[0028] Bus converter 30 is provided, in a constructed embodiment, to convert the commonly used (on PCs) serial communications protocol RS-232, to another serial protocol RS-485, which is commonly used in industrial environments. The RS-485 serial protocol is essentially a two wire (D+ and D−) physical implementation that can operate over longer distances, and is considered more noise immune than RS-232. It should be understood, however, that bus converter 30 is not required in the present invention, and for that matter, the multiplexing of control signals over a serial communication link from controller 14 need not be used, and may be substituted with a series of discrete, analog control signals to accomplish the same result. Bus converter 30, in a constructed embodiment, may comprise commercially available components, such as Model CB-7520, an Isolated RS-232 to RS-485 Converter, available from Measurement Computing Corp., Middleboro, Mass., USA (formerly known as ComputerBoards). Bus converter 30 output connected to a serial communications link 62.

[0029] Input voltage module 20 is configured to receive and sample one or more discrete analog voltages on a plurality of inputs thereof, and convert each sample to a corresponding digital value (i.e., functions as a multichannel analog-to-digital converter). In a constructed embodiment, input voltage module 20 may comprise commerically available components, such as a Model CB-7017, Eight Channel Voltage Input Module, commercially available from Measurement Computing Corp., Middleboro, Mass., USA (formerly known as ComputerBoards). In a constructed embodiment, commands to take and digitize samples are received by module over link 62. The digitized input voltages are 16-bit words, and are then sent back to controller 14 over serial communications link 62 for further processing.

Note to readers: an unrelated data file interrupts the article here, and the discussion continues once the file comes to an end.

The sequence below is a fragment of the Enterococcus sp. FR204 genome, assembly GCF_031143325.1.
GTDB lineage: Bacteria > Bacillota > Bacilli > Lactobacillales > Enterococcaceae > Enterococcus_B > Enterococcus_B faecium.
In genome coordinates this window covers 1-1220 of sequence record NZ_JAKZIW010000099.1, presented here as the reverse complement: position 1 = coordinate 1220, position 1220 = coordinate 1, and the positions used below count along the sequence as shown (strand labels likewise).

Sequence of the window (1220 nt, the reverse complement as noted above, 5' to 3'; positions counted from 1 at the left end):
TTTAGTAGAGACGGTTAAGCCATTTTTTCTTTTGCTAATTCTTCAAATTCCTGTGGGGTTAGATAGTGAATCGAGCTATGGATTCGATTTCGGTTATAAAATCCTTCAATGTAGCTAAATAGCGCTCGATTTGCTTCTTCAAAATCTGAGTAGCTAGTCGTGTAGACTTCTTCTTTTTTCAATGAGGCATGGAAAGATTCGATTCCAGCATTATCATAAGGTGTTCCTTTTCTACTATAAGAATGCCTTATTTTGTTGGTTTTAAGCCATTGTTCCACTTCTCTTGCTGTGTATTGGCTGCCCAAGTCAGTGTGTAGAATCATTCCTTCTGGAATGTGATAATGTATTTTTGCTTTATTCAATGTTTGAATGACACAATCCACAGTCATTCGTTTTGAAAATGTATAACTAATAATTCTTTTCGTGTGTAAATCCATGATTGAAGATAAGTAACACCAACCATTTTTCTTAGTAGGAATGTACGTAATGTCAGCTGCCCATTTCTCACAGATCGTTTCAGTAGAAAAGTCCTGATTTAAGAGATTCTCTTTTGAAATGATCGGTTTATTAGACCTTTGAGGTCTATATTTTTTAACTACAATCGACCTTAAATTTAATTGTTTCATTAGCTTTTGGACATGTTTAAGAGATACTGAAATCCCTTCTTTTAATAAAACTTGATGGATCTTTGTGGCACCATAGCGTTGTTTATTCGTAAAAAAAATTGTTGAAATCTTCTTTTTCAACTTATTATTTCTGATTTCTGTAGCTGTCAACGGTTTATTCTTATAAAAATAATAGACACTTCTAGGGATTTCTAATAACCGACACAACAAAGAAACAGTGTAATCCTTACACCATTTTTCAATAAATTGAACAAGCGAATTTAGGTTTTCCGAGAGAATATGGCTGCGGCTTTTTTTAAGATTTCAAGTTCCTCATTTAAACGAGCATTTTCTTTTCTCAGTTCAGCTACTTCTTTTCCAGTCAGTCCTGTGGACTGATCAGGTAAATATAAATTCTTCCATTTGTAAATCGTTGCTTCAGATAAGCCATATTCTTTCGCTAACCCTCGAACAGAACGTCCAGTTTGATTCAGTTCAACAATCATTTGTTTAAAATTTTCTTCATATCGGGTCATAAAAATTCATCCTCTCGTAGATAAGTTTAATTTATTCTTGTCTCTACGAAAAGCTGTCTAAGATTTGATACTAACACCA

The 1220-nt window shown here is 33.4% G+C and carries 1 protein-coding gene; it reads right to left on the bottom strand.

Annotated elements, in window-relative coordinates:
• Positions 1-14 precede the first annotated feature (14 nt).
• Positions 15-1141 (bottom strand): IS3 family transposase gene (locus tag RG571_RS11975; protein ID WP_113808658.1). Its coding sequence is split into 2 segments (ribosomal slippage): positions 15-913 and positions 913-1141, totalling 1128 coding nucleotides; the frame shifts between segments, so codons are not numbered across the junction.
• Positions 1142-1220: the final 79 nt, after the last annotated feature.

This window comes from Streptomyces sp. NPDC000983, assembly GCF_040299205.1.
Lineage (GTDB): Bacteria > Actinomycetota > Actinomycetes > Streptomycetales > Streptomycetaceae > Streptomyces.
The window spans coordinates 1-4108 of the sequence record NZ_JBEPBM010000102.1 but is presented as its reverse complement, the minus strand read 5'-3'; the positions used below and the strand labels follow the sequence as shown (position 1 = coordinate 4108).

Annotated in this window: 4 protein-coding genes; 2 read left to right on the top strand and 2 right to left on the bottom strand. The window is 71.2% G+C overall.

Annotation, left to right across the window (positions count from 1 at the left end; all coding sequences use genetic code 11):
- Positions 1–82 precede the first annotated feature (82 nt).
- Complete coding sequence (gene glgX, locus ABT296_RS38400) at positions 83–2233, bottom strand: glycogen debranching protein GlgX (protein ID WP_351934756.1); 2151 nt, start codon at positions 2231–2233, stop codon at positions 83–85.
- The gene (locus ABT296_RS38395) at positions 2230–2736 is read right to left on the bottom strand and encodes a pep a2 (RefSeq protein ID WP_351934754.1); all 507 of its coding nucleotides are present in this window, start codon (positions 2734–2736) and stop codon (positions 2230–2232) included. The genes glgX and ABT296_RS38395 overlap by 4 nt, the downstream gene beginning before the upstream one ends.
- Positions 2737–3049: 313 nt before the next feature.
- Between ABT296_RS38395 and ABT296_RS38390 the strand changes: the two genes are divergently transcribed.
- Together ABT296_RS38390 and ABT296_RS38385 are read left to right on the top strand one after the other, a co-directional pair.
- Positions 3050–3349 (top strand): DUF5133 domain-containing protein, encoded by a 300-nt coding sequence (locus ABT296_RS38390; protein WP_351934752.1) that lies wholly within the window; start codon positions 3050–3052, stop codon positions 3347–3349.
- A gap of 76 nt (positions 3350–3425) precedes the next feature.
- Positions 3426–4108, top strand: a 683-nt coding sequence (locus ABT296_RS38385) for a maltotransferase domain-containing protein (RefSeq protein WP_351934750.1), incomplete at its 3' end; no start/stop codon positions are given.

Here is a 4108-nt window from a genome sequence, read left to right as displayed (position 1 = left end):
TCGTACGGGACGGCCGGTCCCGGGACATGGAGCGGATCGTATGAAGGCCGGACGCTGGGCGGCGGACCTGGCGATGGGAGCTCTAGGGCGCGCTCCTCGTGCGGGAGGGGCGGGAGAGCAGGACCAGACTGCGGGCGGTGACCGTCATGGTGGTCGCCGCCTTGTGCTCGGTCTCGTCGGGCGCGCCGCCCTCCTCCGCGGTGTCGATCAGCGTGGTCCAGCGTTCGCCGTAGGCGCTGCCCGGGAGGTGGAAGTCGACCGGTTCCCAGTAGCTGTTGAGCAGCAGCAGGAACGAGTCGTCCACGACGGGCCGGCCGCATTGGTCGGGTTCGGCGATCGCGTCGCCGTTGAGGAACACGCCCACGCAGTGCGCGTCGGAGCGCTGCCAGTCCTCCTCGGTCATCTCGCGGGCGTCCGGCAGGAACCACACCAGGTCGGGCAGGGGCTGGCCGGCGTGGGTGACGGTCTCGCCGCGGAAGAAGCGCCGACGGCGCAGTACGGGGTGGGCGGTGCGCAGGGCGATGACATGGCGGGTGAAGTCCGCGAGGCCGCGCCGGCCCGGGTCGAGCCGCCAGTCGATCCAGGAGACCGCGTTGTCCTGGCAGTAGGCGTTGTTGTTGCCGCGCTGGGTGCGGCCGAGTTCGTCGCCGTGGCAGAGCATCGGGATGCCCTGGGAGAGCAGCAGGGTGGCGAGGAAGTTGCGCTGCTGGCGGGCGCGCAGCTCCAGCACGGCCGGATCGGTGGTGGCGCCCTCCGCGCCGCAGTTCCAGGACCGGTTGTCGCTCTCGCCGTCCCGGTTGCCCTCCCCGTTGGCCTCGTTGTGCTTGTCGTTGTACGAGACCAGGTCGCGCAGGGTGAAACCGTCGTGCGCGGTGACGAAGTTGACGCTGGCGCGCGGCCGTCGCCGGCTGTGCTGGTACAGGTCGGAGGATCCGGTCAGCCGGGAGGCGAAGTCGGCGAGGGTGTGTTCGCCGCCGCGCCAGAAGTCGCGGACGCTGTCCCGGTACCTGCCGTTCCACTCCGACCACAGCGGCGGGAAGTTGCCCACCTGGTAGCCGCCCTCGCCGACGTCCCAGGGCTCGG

[0030] Likewise, output voltage module 32 is configured to output one or more analog voltage signals on a plurality of outputs thereof based on a received digital word on a serial communications link 62 input thereto. In effect, output voltage module 32 is a linked digital-to-analog converter having multiple outputs. In a constructed embodiment, output voltage module 32 comprises a Model CB-7024 Four Channel Analog Voltage Output Module, commercially available from Measurement Computing Corp., Middleboro, Mass., USA (formerly known as ComputerBoards).

[0031] Temperature detector assembly 26 has an output that is coupled to controller 14 by way of input voltage module 20. Assembly 26 is disposed in sensing proximity to mounting fixture 16 for detecting a temperature value of spark plug 12. This is best shown in FIG. 2. In a constructed embodiment, temperature detector assembly 26 includes a non-contact, infrared (IR) thermometer/transmitter having an IR lens 64, and a corresponding conditioning/transmission circuit 66. Lens 64 may be aimed at the ceramic barrel portion of spark plug 12 (e.g., as shown, approximately 6 inches from the barrel of plug 12), in order to sense the temperature of the spark plug. Circuit 66 generates a temperature indicative signal 28 having an analog voltage ranging between 0-10 volts. Signal 28 has a magnitude that corresponds to the detected temperature. Temperature detector assembly 26 may comprise commercially available components, such as a infrared pyrometer module, Omega OS 550 series, available from Omega Engineering, Inc., Stamford, Conn., USA.

[0032] Low voltage (LV) power supply 34 is configured to produce relative low voltage (e.g., 24 Vdc, in one embodiment) to provide powering for modules 20, 30, 32, and the temperature detector assembly 26. Power supply 34 may comprise conventional components known to those of ordinary skill in the art.